Reedley's band, known as the Big, Green Marching Machine - with more than 300 band members - ended with a Radio City Rockettes kick while playing “Georgia on My Mind” - prompting a standing ovation from the close-to-capacity crowd in the stands.

“Reedley has the largest band - the way Monache High School used to have before they split it up [with the arrival of Granite Hills High School],” said Jonathan Richey. “We've been coming to this for about 10 or 11 years and we've watched Monache beat Reedley six times in a row. Now it's Reedley's turn.”

This story was published in The Porterville Recorder on October 31, 2005

Monache band wins at Visalia Invitational

VISALIA - Dark clouds and light rain could not keep Monache High School's Marching Band and Color Guard from shining Saturday as they cinched the Showmanship Sweepstakes award during the 25th annual Visalia Invitational ”Music in Marching“ Band Review.

With more than 20 bands participating in street marching, percussion and field presentations, Monache also captured first-place in Field Competition, second-place in Drum Major - military unit, third-place in Field Auxiliary and a fourth-place in Parade.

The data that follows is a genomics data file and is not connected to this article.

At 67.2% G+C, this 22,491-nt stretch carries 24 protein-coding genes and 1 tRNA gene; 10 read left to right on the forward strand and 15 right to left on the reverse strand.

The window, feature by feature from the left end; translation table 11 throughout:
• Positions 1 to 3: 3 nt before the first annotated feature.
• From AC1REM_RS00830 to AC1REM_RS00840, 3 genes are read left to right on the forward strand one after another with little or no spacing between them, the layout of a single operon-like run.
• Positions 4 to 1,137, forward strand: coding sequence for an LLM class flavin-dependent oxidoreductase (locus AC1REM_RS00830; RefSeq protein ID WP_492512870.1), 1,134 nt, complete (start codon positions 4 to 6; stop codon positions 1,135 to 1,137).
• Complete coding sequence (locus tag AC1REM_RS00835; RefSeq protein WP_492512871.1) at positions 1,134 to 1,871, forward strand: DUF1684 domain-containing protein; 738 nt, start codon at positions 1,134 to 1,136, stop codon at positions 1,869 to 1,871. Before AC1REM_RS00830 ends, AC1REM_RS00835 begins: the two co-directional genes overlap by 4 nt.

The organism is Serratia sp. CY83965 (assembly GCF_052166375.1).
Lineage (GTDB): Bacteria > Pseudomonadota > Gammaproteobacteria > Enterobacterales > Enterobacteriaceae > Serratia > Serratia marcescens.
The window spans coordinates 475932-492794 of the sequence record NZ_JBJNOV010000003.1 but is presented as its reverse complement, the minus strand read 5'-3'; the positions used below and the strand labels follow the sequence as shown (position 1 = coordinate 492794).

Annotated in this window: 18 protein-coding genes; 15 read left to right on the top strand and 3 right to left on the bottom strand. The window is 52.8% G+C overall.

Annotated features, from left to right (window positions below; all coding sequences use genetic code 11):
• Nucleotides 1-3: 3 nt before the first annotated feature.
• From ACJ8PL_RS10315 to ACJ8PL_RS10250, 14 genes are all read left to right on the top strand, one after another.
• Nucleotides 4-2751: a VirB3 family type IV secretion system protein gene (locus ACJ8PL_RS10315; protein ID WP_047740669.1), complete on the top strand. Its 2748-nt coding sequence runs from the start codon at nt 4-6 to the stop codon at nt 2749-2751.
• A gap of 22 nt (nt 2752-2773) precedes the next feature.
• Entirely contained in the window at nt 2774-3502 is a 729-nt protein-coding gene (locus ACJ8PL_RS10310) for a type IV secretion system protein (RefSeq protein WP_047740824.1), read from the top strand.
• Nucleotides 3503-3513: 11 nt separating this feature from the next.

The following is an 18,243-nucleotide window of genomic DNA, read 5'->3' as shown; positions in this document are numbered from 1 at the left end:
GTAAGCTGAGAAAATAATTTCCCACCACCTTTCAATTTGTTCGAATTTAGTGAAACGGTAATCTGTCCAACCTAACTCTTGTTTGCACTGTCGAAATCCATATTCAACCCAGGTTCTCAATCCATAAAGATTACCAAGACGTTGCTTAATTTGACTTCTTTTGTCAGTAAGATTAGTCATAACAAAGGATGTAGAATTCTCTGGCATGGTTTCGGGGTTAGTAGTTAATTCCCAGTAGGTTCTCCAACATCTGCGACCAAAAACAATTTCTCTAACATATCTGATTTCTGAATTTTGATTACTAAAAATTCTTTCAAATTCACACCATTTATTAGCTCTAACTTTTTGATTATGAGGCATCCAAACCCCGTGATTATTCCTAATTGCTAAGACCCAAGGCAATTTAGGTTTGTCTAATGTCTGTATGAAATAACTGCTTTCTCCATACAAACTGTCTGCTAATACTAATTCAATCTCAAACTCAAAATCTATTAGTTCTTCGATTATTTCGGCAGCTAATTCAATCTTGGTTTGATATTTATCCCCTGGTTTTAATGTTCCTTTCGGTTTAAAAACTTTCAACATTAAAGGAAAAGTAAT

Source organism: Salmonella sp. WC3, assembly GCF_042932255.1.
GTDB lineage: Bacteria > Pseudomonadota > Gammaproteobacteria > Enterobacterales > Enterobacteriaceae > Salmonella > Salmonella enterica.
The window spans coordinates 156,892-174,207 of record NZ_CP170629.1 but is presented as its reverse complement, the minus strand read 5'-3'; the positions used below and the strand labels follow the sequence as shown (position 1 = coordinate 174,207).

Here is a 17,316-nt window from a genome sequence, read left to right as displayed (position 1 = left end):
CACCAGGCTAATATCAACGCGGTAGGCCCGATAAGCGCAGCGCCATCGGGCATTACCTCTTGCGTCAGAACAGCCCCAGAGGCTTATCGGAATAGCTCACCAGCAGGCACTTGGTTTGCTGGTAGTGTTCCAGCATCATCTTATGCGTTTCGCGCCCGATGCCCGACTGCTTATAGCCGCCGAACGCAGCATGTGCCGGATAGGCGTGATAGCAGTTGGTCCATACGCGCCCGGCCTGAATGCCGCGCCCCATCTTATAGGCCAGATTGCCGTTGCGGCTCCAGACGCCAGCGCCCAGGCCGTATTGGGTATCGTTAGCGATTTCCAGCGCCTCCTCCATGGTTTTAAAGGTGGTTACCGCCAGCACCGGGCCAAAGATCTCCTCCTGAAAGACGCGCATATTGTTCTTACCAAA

”This is just the beginning. In Selma [an upcoming competition], we are going to rock,“ said field drum major Edgar Guzman. ”Now we know where we're at and we have something to shoot for. The next couple of weeks we are going to be working hard.“

The Visalia Invitational is an annual event co-hosted by the Visalia Unified School District and local Lion's International clubs with the proceeds divided between local Lions club community charities and the Visalia Unified School District music, arts and band programs.